- Lean, given a mutual def block, can compile to (1) partial, which is just an opaque blob in the kernel, (2) primitive recursion on an inductive type via
`recOn`

, (3) well founded induction via`WF`

, and (4)`brecOn`

+`casesOn`

, which allows us to split the recursion into the pattern matching part (casesOn) and the recursion part (brecOn).

- (2)
`recOn`

is primitive recursion, and is synthesized by the kernel for every inductive declaration. It is often complicated to elaborate pattern matching syntax into a primitive recursor, and is a research question for the mathematically correct, complete solution which handles all cases. This is the lowest level of recursion in Lean, and supports good definitional equality. However, the code generator does not currently generate code for`recOn`

of mutal inductives, and thus cannot be executed. When working with objects that live in`Type`

, it is a good idea to use`recOn`

right now, since (a) it reduces correctly, and (b) has no computational content.

- (3)
`WF`

is well founded recursion on a terminating metric, which allows one to express functions more easily than primitive recursion. Currently, mutual recursion elaborates into`WF`

. The drawback is that it has poor definitional equality, and thus breaks a lot of convenient reasoning. It has support in the code generator, since the code generator supports evaluating`recOn`

of non-mutual definitions (which`WF`

is).

- As an example of where
`WF`

is more convenient than`recOn`

, think of ackermann in first order logic. It's not primitive recursive, but does terminate by well founded induction on the lexicographic metric of the naturals. Another example is the hydra tree, which is a crazy game which is known to be finite, but any proof system that can prove the game is finite has at least as much proof strength as PA (Kirby and Paris).

- (4)
`brec`

+`casesOn`

which is used to elaborate inductive predicates.`brec`

is bounded recursion, which allows using $k$-inductoin: using inductive hypothesis upto $k$ children behind you. Useful for encoding things like fibonacci, where for a $S(S(n))$ depends on $S(n)$ and $n$ (2-induction). This way of elaborating mutual inductives splits the matching part (`casesOn`

) from the indction part (`brecOn`

), and is thus more convenient to elaborate into than a lower level`recOn`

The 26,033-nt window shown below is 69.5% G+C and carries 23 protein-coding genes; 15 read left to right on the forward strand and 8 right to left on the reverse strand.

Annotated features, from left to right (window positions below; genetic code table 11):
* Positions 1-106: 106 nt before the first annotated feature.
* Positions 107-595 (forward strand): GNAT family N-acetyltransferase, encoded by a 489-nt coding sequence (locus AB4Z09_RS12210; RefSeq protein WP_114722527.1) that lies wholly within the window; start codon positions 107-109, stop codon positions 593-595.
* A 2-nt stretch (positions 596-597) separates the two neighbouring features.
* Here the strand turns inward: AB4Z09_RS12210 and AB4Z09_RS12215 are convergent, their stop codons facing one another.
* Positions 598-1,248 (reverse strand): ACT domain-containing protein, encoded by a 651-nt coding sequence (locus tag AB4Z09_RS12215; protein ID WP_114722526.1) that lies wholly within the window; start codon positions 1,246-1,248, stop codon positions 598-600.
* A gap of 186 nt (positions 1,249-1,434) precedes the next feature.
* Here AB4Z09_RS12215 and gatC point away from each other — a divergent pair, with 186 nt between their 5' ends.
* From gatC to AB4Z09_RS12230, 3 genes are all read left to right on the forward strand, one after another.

. There are some bugs luring in the lean elaborator for inductive predicates, so this is not fully figured out.

- Coq gets away with this stuff, because coq has
`fix`

+`match`

in the kernel, and they have guardedness checks*in the kernel*which checks that the fix is structurally decreasing or whatever. This is complicated, and has led to many soundness bugs in the kernel. Thus, Lean wishes to avoid this.

- Thus, in an ideal world, we would improve the elaborator to elaborate everything into
`rec`

, and would teach the code generator how to code generate mutual`rec`

.

`congr`

, which recursively calls `simp`

and `dsimp`

(dsimp is a
variant of simp which preserves definitional equality). This needs to be
investigated further.
Another bottleneck could be that simp processes bottom-up. This can lead
to quadratic behaviour on certain tests. For example, consider:
```
(not (and A B) = (or (not A) (not B)
```

We denote the currently processed node with square brackets `[.]`

If we
proceed top-down, see that we would need a quadratic number of steps,
because we need a linear number of steps to reach the top from the
bottom, where we push down the `not`

. We must repeat this till fixpoint.
```
(not (and (and a b ) c ))
(not (and (and a b ) [c]))
(not (and (and a [b]) c))
(not (and (and [a] b) c))
(not (and [and a b] c))
(not [and (and a b) c])
[not (and (and a b) c]
;; TRANSFORM=>
(or (not (and a b) (not c))
;; ...
```

`simp`

, then simp must generate simp lemmas. If we have a definition
of the form:
```
inductive X where
| X1 | X2 .. | Xn
def foo: X -> X -> Bool
| X1, _ => True
| _, X2 => False
```

the theorems will be:
```
theorem foo.simp1 (x x': X) (h: x = X1): foo x x' = True.
theorem foo.simp2 (x x': X) (h: x /= X1) (h': x' = X2): foo x x' = False.
```

This could be very expensive in case we have complicated mutual
definitions, since Lean can blow up if we have many inductives.